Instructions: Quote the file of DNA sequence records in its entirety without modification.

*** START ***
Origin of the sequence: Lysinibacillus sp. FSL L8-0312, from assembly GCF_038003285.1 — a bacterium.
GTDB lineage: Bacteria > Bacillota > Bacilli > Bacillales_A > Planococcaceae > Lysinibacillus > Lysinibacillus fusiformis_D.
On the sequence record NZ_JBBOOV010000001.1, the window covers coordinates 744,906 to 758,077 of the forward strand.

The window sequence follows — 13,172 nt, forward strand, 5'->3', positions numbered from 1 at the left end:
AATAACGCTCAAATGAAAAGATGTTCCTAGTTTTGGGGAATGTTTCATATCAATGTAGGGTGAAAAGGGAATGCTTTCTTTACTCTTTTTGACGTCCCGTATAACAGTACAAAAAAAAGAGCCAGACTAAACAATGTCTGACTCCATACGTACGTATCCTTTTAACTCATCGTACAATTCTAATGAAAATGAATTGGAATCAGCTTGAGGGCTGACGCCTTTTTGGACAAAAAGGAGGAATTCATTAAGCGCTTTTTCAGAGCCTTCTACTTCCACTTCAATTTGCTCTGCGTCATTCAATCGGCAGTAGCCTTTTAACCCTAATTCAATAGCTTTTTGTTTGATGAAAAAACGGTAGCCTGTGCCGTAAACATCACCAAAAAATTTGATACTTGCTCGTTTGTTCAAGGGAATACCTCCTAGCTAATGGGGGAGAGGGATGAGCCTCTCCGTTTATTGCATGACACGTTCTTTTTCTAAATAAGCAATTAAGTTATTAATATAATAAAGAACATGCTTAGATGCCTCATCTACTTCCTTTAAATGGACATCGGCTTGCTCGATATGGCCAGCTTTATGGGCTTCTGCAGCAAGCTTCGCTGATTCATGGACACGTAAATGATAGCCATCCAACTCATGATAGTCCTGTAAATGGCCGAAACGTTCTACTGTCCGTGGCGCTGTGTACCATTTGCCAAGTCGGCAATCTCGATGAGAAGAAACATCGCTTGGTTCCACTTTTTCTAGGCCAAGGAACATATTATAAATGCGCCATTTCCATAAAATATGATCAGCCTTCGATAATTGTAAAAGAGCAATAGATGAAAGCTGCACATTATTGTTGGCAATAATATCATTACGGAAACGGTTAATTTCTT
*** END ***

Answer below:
Origin of the sequence: Lysinibacillus sp. FSL L8-0312, from assembly GCF_038003285.1 — a bacterium.
GTDB lineage: Bacteria > Bacillota > Bacilli > Bacillales_A > Planococcaceae > Lysinibacillus > Lysinibacillus fusiformis_D.
On the sequence record NZ_JBBOOV010000001.1, the window covers coordinates 744,906 to 758,077 of the forward strand.

The window sequence follows — 13,172 nt, forward strand, 5'->3', positions numbered from 1 at the left end:
AATAACGCTCAAATGAAAAGATGTTCCTAGTTTTGGGGAATGTTTCATATCAATGTAGGGTGAAAAGGGAATGCTTTCTTTACTCTTTTTGACGTCCCGTATAACAGTACAAAAAAAAGAGCCAGACTAAACAATGTCTGACTCCATACGTACGTATCCTTTTAACTCATCGTACAATTCTAATGAAAATGAATTGGAATCAGCTTGAGGGCTGACGCCTTTTTGGACAAAAAGGAGGAATTCATTAAGCGCTTTTTCAGAGCCTTCTACTTCCACTTCAATTTGCTCTGCGTCATTCAATCGGCAGTAGCCTTTTAACCCTAATTCAATAGCTTTTTGTTTGATGAAAAAACGGTAGCCTGTGCCGTAAACATCACCAAAAAATTTGATACTTGCTCGTTTGTTCAAGGGAATACCTCCTAGCTAATGGGGGAGAGGGATGAGCCTCTCCGTTTATTGCATGACACGTTCTTTTTCTAAATAAGCAATTAAGTTATTAATATAATAAAGAACATGCTTAGATGCCTCATCTACTTCCTTTAAATGGACATCGGCTTGCTCGATATGGCCAGCTTTATGGGCTTCTGCAGCAAGCTTCGCTGATTCATGGACACGTAAATGATAGCCATCCAACTCATGATAGTCCTGTAAATGGCCGAAACGTTCTACTGTCCGTGGCGCTGTGTACCATTTGCCAAGTCGGCAATCTCGATGAGAAGAAACATCGCTTGGTTCCACTTTTTCTAGGCCAAGGAACATATTATAAATGCGCCATTTCCATAAAATATGATCAGCCTTCGATAATTGTAAAAGAGCAATAGATGAAAGCTGCACATTATTGTTGGCAATAATATCATTACGGAAACGGTTAATTTCTT